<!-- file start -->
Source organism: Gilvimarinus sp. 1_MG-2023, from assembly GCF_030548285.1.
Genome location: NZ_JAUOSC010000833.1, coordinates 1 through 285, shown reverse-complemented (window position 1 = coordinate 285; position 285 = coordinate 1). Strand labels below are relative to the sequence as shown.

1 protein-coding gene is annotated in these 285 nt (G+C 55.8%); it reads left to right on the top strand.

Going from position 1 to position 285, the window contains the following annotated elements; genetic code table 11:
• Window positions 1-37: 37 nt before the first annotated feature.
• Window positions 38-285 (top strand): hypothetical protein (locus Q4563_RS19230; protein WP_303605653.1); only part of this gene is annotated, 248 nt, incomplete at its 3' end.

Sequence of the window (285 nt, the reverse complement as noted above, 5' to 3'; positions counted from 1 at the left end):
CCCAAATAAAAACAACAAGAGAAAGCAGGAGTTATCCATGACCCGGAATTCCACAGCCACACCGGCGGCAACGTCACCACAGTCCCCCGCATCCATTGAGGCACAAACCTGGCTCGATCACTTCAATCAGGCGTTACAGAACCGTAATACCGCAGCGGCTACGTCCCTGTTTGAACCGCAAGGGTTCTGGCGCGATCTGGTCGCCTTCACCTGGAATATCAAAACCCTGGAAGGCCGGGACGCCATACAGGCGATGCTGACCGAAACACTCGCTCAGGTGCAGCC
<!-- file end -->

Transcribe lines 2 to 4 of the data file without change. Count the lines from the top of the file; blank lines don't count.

Genome location: NZ_JAUOSC010000833.1, coordinates 1 through 285, shown reverse-complemented (window position 1 = coordinate 285; position 285 = coordinate 1). Strand labels below are relative to the sequence as shown.

1 protein-coding gene is annotated in these 285 nt (G+C 55.8%); it reads left to right on the top strand.

Going from position 1 to position 285, the window contains the following annotated elements; genetic code table 11: